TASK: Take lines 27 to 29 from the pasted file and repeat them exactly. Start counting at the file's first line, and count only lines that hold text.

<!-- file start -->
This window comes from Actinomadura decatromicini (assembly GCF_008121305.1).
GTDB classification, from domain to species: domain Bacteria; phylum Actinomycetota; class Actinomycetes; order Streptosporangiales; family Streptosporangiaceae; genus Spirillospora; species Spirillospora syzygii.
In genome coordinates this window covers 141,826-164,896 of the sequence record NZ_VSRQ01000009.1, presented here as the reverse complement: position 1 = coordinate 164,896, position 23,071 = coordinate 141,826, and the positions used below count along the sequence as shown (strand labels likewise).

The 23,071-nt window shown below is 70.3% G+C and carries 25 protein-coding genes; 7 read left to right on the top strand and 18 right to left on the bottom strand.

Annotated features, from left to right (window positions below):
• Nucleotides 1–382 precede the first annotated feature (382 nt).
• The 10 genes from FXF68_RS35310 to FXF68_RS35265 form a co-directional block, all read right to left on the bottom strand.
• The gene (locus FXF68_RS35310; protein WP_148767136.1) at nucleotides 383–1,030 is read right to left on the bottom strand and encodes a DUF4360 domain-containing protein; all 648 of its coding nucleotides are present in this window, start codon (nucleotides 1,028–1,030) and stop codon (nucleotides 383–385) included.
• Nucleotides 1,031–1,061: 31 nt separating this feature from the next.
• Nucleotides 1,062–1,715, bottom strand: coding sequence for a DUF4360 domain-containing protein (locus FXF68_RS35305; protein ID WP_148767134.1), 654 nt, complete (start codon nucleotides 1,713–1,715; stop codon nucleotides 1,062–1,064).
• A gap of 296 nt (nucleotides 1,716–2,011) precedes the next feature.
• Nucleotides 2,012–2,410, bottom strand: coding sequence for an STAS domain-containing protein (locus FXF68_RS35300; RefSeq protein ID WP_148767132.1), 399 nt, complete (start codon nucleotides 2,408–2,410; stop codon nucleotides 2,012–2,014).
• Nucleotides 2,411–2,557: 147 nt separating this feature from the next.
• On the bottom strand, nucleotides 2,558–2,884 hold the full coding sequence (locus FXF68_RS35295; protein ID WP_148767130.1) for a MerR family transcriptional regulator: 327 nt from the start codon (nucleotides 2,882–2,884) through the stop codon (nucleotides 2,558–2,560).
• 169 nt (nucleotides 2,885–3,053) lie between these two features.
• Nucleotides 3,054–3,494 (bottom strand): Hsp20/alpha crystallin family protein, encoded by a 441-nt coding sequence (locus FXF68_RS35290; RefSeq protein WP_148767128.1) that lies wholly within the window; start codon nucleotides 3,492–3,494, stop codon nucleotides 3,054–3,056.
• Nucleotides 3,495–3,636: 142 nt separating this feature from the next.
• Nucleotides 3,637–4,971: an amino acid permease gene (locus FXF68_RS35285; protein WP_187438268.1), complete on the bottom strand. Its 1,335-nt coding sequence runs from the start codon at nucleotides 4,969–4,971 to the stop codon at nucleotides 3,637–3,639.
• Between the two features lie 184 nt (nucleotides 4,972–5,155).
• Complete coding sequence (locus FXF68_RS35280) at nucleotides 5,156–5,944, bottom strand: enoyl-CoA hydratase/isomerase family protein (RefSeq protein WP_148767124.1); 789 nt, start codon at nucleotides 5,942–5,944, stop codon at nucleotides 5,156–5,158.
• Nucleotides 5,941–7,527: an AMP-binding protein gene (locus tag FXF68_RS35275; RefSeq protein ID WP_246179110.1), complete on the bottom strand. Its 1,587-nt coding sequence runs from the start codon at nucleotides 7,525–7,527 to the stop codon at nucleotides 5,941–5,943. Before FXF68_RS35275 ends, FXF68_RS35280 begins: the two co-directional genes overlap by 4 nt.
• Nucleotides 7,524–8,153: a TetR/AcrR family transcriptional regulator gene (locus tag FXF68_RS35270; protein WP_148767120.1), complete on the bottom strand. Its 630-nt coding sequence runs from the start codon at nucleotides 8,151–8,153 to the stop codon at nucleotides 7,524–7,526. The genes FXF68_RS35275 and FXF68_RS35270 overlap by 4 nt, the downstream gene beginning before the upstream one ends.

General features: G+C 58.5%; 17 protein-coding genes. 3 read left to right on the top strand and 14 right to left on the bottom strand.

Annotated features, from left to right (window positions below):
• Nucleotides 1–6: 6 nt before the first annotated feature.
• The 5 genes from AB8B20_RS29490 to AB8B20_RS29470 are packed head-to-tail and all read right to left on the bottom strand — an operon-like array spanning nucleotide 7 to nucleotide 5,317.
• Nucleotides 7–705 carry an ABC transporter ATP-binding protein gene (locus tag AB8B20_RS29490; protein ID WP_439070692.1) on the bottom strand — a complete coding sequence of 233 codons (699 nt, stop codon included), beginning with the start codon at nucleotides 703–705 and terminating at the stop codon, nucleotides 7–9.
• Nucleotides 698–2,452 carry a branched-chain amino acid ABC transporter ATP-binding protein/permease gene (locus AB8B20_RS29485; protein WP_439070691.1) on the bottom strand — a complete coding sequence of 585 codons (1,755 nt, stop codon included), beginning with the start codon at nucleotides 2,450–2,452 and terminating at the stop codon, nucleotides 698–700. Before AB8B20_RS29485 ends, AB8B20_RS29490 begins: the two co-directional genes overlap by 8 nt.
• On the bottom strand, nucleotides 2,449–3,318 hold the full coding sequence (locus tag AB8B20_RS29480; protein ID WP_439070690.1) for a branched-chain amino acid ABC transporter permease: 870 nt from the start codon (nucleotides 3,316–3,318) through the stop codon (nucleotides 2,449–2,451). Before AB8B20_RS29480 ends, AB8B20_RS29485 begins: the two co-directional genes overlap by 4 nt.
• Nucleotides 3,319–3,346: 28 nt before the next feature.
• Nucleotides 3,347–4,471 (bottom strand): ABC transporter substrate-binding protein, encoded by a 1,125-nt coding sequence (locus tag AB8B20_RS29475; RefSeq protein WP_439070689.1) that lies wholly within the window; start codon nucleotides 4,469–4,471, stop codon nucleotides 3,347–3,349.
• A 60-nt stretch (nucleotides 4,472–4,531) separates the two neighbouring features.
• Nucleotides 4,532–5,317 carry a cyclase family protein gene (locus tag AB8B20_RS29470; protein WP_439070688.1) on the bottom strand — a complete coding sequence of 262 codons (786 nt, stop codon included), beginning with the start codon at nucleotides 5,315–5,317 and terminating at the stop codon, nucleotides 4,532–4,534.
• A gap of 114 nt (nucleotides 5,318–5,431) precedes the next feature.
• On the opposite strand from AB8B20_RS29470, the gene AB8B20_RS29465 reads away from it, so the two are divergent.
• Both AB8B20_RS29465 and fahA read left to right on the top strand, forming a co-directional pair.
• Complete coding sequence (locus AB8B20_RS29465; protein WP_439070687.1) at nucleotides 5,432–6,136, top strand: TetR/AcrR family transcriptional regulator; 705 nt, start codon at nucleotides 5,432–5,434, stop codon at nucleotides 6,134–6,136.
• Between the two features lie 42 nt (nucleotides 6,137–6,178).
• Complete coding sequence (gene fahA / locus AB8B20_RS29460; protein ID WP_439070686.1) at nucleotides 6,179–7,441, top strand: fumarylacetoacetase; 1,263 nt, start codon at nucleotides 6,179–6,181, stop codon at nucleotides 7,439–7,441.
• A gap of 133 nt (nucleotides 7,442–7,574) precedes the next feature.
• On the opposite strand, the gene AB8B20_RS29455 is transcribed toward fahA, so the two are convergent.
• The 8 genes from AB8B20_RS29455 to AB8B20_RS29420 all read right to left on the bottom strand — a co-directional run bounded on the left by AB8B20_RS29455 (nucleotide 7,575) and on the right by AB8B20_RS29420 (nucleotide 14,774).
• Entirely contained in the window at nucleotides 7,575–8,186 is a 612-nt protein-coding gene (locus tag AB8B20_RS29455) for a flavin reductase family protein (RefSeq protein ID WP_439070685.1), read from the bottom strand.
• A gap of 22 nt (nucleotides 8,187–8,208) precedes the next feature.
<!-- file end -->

• Nucleotides 7–705 carry an ABC transporter ATP-binding protein gene (locus tag AB8B20_RS29490; protein ID WP_439070692.1) on the bottom strand — a complete coding sequence of 233 codons (699 nt, stop codon included), beginning with the start codon at nucleotides 703–705 and terminating at the stop codon, nucleotides 7–9.
• Nucleotides 698–2,452 carry a branched-chain amino acid ABC transporter ATP-binding protein/permease gene (locus AB8B20_RS29485; protein WP_439070691.1) on the bottom strand — a complete coding sequence of 585 codons (1,755 nt, stop codon included), beginning with the start codon at nucleotides 2,450–2,452 and terminating at the stop codon, nucleotides 698–700. Before AB8B20_RS29485 ends, AB8B20_RS29490 begins: the two co-directional genes overlap by 8 nt.
• On the bottom strand, nucleotides 2,449–3,318 hold the full coding sequence (locus tag AB8B20_RS29480; protein ID WP_439070690.1) for a branched-chain amino acid ABC transporter permease: 870 nt from the start codon (nucleotides 3,316–3,318) through the stop codon (nucleotides 2,449–2,451). Before AB8B20_RS29480 ends, AB8B20_RS29485 begins: the two co-directional genes overlap by 4 nt.